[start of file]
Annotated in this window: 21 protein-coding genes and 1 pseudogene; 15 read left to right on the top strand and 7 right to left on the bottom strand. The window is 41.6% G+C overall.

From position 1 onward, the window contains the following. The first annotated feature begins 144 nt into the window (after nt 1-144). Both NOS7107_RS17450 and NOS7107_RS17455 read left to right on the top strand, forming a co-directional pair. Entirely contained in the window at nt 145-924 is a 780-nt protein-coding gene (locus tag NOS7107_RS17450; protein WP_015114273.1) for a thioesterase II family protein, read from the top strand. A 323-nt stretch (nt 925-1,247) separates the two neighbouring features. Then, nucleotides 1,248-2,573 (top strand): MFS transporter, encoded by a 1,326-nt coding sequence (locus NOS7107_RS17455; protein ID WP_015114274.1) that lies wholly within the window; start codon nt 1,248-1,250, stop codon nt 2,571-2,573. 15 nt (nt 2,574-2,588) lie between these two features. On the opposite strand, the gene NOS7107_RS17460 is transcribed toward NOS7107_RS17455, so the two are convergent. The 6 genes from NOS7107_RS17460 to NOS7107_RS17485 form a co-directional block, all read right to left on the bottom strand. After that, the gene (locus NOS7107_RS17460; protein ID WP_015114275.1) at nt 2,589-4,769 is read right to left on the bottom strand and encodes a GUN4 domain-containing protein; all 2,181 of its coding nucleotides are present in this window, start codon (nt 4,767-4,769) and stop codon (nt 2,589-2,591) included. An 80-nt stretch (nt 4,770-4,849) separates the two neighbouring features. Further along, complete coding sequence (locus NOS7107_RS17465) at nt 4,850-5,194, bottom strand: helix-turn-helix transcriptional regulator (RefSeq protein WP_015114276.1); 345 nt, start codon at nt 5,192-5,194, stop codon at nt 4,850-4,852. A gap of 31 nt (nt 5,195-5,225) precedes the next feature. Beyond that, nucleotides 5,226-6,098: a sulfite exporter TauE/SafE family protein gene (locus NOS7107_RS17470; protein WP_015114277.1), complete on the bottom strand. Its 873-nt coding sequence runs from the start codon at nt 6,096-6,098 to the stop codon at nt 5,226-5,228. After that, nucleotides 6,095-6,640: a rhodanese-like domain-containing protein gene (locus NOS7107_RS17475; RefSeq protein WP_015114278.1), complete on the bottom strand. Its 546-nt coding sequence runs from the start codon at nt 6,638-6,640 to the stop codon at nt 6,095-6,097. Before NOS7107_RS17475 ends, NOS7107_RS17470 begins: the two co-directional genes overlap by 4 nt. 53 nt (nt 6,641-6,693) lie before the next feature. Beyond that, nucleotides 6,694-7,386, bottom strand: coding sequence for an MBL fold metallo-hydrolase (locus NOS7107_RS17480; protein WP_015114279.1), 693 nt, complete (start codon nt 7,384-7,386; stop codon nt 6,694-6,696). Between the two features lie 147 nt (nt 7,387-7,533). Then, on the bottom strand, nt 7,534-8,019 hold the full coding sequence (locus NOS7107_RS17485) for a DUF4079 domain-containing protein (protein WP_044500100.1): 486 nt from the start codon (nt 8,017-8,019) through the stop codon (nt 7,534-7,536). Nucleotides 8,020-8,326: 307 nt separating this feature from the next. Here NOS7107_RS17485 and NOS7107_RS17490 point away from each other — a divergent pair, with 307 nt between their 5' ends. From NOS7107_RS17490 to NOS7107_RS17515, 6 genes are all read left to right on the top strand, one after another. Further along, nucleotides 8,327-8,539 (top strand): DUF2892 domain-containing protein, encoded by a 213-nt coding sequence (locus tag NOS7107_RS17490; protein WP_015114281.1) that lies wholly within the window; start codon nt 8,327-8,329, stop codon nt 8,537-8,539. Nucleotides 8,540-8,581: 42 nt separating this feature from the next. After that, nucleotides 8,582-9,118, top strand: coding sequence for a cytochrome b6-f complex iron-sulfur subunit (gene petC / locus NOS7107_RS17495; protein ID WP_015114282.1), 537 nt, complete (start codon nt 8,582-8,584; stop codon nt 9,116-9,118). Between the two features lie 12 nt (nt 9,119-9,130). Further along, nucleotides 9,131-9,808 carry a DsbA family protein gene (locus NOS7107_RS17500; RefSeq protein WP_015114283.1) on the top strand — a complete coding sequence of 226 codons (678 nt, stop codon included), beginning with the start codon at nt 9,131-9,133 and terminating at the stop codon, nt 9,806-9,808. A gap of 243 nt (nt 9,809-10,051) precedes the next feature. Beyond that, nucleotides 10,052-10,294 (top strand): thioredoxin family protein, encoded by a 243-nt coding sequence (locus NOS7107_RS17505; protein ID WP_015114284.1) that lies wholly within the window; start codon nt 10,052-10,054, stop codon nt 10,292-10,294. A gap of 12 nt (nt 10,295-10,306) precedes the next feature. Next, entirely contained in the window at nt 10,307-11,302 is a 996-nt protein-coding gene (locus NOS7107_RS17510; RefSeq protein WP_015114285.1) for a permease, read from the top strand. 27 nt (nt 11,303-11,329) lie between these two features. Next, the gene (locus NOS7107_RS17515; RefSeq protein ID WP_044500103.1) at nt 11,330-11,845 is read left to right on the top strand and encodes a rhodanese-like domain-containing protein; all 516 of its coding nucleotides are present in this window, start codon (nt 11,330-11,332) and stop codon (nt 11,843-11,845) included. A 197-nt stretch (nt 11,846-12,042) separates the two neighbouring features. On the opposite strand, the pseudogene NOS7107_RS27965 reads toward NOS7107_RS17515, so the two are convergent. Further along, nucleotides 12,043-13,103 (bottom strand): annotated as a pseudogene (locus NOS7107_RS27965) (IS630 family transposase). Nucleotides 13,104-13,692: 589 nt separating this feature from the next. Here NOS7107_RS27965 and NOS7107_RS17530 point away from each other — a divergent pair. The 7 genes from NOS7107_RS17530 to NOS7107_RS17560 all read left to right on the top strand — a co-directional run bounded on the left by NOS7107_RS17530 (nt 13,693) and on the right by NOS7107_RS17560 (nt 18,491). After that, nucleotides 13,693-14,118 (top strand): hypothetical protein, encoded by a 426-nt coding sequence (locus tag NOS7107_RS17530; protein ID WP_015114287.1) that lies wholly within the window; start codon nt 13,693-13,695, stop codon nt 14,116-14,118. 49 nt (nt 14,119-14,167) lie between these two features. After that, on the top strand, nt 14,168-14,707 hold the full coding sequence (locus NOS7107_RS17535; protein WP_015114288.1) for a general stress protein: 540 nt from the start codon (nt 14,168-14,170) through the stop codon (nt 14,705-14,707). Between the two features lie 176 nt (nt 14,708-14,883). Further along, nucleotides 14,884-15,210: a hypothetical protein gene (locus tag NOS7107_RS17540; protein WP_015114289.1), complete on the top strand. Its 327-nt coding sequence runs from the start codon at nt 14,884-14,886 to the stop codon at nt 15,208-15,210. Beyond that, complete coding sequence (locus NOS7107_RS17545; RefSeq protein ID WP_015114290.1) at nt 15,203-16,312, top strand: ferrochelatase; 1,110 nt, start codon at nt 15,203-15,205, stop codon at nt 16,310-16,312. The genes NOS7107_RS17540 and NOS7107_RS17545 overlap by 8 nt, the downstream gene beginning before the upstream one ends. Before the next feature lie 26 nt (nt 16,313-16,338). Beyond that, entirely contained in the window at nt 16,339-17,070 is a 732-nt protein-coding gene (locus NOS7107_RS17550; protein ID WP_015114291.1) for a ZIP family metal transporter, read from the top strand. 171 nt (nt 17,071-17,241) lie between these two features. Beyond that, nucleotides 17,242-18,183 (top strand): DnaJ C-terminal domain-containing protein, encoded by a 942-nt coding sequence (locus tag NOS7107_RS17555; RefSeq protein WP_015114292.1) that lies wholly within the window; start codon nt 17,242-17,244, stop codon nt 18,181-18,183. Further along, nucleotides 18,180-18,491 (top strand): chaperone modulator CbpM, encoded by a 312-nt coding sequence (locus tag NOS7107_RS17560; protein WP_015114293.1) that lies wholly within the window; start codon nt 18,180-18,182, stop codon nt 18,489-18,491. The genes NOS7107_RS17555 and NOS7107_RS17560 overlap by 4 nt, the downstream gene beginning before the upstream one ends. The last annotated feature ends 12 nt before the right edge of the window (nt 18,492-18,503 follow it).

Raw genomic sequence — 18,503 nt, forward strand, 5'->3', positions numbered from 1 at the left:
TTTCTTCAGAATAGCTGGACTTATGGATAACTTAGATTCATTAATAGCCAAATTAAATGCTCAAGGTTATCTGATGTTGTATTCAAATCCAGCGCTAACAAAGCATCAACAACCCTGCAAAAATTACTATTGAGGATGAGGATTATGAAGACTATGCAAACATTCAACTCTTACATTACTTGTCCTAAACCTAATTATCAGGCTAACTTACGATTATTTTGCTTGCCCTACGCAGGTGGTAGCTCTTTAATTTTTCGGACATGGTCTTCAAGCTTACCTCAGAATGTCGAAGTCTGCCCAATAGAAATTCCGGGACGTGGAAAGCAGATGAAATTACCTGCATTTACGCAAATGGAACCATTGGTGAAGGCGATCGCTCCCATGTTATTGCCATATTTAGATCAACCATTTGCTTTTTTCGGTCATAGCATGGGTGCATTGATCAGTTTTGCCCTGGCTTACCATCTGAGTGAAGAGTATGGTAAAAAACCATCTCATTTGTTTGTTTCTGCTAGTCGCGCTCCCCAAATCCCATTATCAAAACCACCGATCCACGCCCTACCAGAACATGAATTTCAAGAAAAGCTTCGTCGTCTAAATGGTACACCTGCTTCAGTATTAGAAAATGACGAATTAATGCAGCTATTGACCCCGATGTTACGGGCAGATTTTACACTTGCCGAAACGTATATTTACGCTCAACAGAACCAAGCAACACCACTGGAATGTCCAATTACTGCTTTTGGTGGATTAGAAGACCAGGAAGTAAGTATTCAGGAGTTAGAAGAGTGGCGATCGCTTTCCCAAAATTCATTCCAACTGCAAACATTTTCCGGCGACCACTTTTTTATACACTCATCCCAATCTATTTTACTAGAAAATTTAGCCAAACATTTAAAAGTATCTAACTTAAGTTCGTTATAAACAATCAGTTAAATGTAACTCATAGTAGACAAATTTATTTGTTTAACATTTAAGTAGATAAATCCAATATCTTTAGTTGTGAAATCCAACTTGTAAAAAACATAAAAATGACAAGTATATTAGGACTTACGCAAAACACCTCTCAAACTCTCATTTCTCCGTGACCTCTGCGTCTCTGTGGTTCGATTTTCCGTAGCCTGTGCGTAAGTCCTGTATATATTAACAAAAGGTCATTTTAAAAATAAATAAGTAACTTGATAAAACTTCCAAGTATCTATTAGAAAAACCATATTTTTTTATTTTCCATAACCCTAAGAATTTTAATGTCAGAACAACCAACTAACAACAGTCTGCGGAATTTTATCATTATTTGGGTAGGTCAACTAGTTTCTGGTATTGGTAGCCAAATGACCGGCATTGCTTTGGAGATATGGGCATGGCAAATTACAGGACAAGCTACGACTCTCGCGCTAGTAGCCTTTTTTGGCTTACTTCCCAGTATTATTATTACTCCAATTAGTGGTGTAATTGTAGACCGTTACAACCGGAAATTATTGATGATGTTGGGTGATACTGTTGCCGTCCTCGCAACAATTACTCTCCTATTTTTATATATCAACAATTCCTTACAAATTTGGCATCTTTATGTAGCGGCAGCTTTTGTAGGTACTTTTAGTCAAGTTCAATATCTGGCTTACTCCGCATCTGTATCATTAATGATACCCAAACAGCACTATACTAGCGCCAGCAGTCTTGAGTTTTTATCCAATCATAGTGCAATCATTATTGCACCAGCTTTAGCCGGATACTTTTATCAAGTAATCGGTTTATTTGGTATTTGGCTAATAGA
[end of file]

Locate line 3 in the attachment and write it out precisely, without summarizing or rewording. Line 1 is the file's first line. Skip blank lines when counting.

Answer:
Raw genomic sequence — 18,503 nt, forward strand, 5'->3', positions numbered from 1 at the left: